the gop alternative(s)
When I worked on Capitol Hill in the 1980s the House Republicans would always come up with a complete, fully budgeted alternative to the Majority (then Democratic) tax and budget bills. I could never decide whether this was ultimate devotion or ultimate folly: the Republican plan had no chance whatsoever of passage, but still they labored on, asking for revenue estimates into the wee hours of the morning. Then, in 1994, the GOP took over, and suddenly the time developing and scoring alternatives was no longer wasted.
I thought about this last week when Rep. Paul Ryan, ranking minority member of the House Budget Committee and a sort of guru for thoughtful Republicans, presented his party's alternative to President Obama's budget. As might be expected, the plan has received mixed reviews from the national media, both for its lack of detailed numbers and its, well, not entirely original flavor. ("If you expected a [serious] GOP alternative," remarked one OMB official, "then I have two words for you: April Fool's.")
The criticisms of Ryan's proposal are to some degree unfair. While much of it is GOP boilerplate (business tax cuts, social security reform, a freeze on nondefense spending), it also contains a lot of original and even courageous ideas, including an "optional" comprehensive tax reform with a two-rate (10 and 25 percent) system and increased personal exemptions (taxpayers would have the choice of paying under the old or new systems); the introduction of limited means testing in the Medicare and Social Security Systems; and a comprehensive energy plan (including further oil and gas exploration but also a new clean energy trust fund). Of course, it's easy to make these proposals when you know they won't pass. But Obama is also proposing things (itemized deduction cutbacks, a cap and trade emissions system) that won't pass in anything like their current form: sometimes the idea matters most.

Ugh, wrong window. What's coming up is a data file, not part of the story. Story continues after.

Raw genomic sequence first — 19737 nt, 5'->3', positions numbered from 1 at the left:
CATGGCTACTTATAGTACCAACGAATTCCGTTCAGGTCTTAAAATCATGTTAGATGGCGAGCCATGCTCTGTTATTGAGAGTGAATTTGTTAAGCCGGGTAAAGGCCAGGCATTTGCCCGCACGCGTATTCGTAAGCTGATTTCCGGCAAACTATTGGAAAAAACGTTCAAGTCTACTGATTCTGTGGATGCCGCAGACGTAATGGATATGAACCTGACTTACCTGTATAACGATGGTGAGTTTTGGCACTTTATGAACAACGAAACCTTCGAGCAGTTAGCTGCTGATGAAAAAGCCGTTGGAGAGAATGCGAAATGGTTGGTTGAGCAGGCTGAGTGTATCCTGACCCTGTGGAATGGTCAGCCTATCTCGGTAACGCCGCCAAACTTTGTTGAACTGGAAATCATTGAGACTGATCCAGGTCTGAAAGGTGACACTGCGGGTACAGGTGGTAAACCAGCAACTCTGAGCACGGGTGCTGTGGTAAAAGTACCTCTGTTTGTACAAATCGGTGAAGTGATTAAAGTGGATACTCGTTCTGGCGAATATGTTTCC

The problem with the GOP proposal is that these details tend to get buried in the fine print, while the headlines emphasize tax and spending cuts and an overall in-your-face rejection of Obama's undoubtedly excessive, but ideologically coherent, spending plans. A further problem is that, by foregoing greater detail, the Republicans have fed the suspicion that they are more interested in embarassing Obama than creating a full-scale Shadow Government. Each of these problems is eminently fixable: authors like Ross Douthat and Reihan Salam have developed detailed conservative proposals on education, energy, health care, and almost everything else, and the GOP revenue estimates would likely be no less credible than the Democratic numbers. The problem is political rather than technical: coming in most cases from conservative districts, House Republicans are leery of anything which deviates from party orthodoxy or grants even a shred of legitimacy to Obama's approach. Ryan did his best to square this circle, but it's not clear he did so effectively.
The good news is it's still early and Democrats are, too say the least, overconfident. Two of the main news stories this week were an additional half a million job losses and the three dresses that Michelle Obama wore on one day in Europe. That kind of contradiction tends to catch up with you, and if the two party system can't find an answer for it, somebody else will.